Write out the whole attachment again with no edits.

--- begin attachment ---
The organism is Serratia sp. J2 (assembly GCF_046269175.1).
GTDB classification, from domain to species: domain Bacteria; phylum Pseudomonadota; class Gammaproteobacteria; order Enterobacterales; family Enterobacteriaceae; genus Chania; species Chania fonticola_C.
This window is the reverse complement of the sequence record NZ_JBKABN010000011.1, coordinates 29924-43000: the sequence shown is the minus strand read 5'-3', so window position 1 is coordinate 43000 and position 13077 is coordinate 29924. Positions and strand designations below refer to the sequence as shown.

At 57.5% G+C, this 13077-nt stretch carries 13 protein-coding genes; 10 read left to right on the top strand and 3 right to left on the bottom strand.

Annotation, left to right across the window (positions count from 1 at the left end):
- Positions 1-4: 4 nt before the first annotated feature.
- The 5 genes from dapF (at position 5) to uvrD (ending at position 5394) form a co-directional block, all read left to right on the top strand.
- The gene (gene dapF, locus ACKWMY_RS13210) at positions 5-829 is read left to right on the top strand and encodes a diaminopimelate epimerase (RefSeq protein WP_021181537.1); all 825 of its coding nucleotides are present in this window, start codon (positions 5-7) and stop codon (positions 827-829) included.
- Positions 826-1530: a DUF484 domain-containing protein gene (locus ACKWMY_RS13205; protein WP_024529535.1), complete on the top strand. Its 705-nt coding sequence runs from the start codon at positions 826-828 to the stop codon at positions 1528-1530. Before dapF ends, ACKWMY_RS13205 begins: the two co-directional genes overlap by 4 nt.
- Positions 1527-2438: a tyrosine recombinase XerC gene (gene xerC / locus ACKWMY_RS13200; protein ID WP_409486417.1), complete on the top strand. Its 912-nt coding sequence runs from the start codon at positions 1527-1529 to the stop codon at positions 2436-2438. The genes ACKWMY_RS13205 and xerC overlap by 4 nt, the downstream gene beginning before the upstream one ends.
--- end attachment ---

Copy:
The organism is Serratia sp. J2 (assembly GCF_046269175.1).
GTDB classification, from domain to species: domain Bacteria; phylum Pseudomonadota; class Gammaproteobacteria; order Enterobacterales; family Enterobacteriaceae; genus Chania; species Chania fonticola_C.
This window is the reverse complement of the sequence record NZ_JBKABN010000011.1, coordinates 29924-43000: the sequence shown is the minus strand read 5'-3', so window position 1 is coordinate 43000 and position 13077 is coordinate 29924. Positions and strand designations below refer to the sequence as shown.

At 57.5% G+C, this 13077-nt stretch carries 13 protein-coding genes; 10 read left to right on the top strand and 3 right to left on the bottom strand.

Annotation, left to right across the window (positions count from 1 at the left end):
- Positions 1-4: 4 nt before the first annotated feature.
- The 5 genes from dapF (at position 5) to uvrD (ending at position 5394) form a co-directional block, all read left to right on the top strand.
- The gene (gene dapF, locus ACKWMY_RS13210) at positions 5-829 is read left to right on the top strand and encodes a diaminopimelate epimerase (RefSeq protein WP_021181537.1); all 825 of its coding nucleotides are present in this window, start codon (positions 5-7) and stop codon (positions 827-829) included.
- Positions 826-1530: a DUF484 domain-containing protein gene (locus ACKWMY_RS13205; protein WP_024529535.1), complete on the top strand. Its 705-nt coding sequence runs from the start codon at positions 826-828 to the stop codon at positions 1528-1530. Before dapF ends, ACKWMY_RS13205 begins: the two co-directional genes overlap by 4 nt.
- Positions 1527-2438: a tyrosine recombinase XerC gene (gene xerC / locus ACKWMY_RS13200; protein ID WP_409486417.1), complete on the top strand. Its 912-nt coding sequence runs from the start codon at positions 1527-1529 to the stop codon at positions 2436-2438. The genes ACKWMY_RS13205 and xerC overlap by 4 nt, the downstream gene beginning before the upstream one ends.